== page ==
Push vs. pull: patents and access to medicines
The COVID-19 pandemic has brought the issue of access to affordable medicines to the forefront of Intellectual Property (IP) debate in recent months. The tension between the patenting and circulation of drugs is nothing new, but it is felt most keenly in the least-developed and middle-income countries, which suffer under heavy burdens of infectious diseases such as Ebola, HIV, tuberculosis and malaria. South Africa, though 36th in the world in terms of Gross Domestic Product (GDP), is one such belabored country, with a high level of economic inequality and multiple health crises.
The crux of the matter is that patented medicines are costly, often prohibitively for the poorest nations. Ultimately, this impediment derives from the fact that the research and development (R&D), testing and approval processes required to bring a drug to market are exorbitantly expensive – with the average cost per product exceeding $1 billion USD. Patents provide the incentive to conduct the R&D necessary to develop new medicines, as the patentee can be confident they will be able to recover their costs and reap sufficient reward through profits.
How, then, should the needs of the consumer, that is to say, of patients, for reasonably priced medicines be balanced against the needs of the producer to recoup their massive financial investments? The Agreement on Trade-Related Aspects of Intellectual Property Rights (TRIPS) proposes various solutions to this quandary, discussed here using South African law as a case study.
Flexible by design
Article 1 and Article 8 of TRIPS provide for broad adaptability. Article 1, dealing with how member states are to implement the framework appropriately in the context of their national laws, permits countries to afford more extensive patent protections than the minimum standard set by the Agreement, provided that the same is not contravened in doing so. In addition, Article 8 allows members to adopt measures to protect and promote the public interest. Between them, these provisions grant leeway for public health considerations and, consequently, appropriate access to medicines.
Article 66 of TRIPS addresses the availability of medicines and advanced technologies in the least-developed countries. This is vital as many such countries do not have the manufacturing capabilities to produce required medicines domestically, and hence compulsory licensing is not an appropriate way for them to obtain patented products.
Articles 30, 31 and 31bis provide greater specificity in this respect and allow for the unauthorized use of patented subject matter under rigorous conditions as well as for compulsory licensing.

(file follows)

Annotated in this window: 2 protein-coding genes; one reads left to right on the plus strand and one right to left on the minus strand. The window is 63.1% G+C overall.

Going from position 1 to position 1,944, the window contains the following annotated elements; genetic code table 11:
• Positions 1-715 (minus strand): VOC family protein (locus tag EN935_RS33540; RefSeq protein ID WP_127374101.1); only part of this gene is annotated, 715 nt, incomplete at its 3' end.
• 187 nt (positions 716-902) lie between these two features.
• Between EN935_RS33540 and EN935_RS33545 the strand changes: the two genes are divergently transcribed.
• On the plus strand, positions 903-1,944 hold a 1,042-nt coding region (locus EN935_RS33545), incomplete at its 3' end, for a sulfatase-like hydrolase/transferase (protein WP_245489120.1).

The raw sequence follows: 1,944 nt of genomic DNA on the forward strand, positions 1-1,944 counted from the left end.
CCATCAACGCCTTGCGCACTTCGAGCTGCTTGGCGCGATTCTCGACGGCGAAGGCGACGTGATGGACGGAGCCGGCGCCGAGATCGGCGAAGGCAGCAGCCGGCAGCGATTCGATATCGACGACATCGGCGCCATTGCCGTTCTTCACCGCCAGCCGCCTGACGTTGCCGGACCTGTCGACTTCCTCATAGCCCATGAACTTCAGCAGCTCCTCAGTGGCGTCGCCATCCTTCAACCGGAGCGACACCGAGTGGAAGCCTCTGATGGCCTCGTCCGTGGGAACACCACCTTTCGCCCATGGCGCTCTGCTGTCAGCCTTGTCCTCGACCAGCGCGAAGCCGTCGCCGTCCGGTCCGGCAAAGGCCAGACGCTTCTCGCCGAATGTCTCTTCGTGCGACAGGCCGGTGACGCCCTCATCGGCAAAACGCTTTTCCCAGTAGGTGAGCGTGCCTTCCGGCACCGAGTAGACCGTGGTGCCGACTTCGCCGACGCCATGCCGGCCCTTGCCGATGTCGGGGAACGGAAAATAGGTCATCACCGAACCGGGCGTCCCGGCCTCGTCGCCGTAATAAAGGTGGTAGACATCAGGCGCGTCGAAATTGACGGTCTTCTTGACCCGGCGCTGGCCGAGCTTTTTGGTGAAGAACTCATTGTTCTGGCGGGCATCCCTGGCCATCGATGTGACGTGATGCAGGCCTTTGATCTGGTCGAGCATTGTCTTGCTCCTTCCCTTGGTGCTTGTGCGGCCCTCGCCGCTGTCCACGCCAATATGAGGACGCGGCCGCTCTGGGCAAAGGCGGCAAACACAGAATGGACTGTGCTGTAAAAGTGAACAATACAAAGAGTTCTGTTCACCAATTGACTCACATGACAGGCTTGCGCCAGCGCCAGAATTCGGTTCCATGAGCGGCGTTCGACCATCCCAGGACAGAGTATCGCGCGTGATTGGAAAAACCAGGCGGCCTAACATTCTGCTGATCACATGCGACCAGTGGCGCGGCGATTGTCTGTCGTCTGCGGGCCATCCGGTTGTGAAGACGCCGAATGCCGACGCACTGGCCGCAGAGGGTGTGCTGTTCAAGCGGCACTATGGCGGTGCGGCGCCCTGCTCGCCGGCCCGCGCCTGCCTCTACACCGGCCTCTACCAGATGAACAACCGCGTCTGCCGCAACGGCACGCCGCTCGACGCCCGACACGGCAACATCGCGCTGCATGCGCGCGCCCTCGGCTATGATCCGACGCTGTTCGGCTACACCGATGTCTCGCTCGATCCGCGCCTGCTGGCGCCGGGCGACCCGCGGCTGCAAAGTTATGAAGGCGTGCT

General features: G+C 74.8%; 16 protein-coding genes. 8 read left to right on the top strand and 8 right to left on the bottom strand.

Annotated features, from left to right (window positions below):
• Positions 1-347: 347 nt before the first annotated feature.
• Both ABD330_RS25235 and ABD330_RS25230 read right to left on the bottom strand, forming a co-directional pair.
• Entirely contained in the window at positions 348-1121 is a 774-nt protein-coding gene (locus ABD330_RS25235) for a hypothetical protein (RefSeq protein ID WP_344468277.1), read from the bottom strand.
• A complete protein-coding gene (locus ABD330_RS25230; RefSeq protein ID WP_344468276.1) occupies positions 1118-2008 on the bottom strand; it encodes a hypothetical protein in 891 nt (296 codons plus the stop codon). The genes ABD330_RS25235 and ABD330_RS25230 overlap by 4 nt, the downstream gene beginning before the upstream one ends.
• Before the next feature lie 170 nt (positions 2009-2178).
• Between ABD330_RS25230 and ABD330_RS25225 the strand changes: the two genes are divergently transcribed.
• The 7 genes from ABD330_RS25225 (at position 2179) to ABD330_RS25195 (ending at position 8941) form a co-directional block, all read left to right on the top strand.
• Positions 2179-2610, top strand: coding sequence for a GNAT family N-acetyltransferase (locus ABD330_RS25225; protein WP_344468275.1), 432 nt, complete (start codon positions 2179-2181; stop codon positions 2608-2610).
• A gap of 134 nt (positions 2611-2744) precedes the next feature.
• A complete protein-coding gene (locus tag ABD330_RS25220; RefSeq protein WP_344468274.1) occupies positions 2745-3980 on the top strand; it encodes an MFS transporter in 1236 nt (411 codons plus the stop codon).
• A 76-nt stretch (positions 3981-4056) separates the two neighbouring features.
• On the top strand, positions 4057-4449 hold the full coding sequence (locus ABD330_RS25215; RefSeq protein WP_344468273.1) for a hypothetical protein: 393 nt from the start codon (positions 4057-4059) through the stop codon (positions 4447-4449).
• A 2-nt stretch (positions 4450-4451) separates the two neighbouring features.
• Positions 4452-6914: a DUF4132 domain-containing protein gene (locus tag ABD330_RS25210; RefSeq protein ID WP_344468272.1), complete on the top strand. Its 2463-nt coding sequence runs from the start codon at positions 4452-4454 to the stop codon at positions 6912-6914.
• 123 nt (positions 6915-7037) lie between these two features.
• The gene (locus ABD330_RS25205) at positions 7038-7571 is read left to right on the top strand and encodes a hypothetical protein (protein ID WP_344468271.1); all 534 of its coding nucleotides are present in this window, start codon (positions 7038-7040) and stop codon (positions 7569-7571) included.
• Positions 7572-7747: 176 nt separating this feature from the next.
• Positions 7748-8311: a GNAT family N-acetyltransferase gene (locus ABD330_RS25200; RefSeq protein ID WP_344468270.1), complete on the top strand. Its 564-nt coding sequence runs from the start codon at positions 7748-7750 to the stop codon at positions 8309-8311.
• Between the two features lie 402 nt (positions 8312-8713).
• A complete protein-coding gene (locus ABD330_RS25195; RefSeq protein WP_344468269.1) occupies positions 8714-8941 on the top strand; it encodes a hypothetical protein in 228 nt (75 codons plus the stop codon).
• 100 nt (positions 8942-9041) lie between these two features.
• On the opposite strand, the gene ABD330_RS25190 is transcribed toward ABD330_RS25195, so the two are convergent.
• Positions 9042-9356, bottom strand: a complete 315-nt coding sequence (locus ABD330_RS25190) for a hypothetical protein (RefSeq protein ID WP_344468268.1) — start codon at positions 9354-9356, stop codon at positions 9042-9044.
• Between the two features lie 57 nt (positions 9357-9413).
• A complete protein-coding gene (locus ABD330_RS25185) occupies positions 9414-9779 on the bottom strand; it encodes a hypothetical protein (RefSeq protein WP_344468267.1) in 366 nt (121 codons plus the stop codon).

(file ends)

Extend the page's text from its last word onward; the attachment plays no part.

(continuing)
Section 4 of South Africa's Patents Act No. 57 of 1978 (the Act) provides for the use of a patent by the state, while Section 78 outlines the state's acquisition of a patent. These provisions are what would be used to facilitate ready access to medicines in the event of a national emergency or pandemic. However, these solutions are only effective when the state can manufacture the drug or import it from a country where patent protection is not in place. Therefore, this mechanism is not ideal for low- and middle-income countries.
Compulsory licensing: reasonability and controlled pricing
Section 56 of the Act permits compulsory licensing in the case of an abuse of rights, with paragraphs 56(c) and 56(e) specifically outlining that unreasonable licensing terms and excessive pricing constitute abuse. These stipulations allow for compulsory licensing to a licensee who will locally manufacture the drug. Once again, as with the walk-in rights, this is premised on the assumption that local manufacturing capability is available, which is not often the case in South Africa.
Open Source Pharma, the Bolar Provision and generic medicines
Open Source Pharma (OSP) is a project akin to the openly licensed software movement, going so far as to describe itself as "Linux for Drugs." This model centers around collaborative R&D and drug trials around the world to produce medicines more quickly and cheaply. We witnessed the speed with which the various COVID-19 vaccines were developed, in no small part due to concerted data-sharing efforts and cooperative research across both the private sector and academic institutions. Partnerships between universities are commonplace, but the idea of combined trials is an intriguing one, as this is where the highest costs of drug development lie. Typically, pharmaceutical companies shoulder these costs and seek to ensure adequate recompense through patents and supplementary protection certificates (SPCs).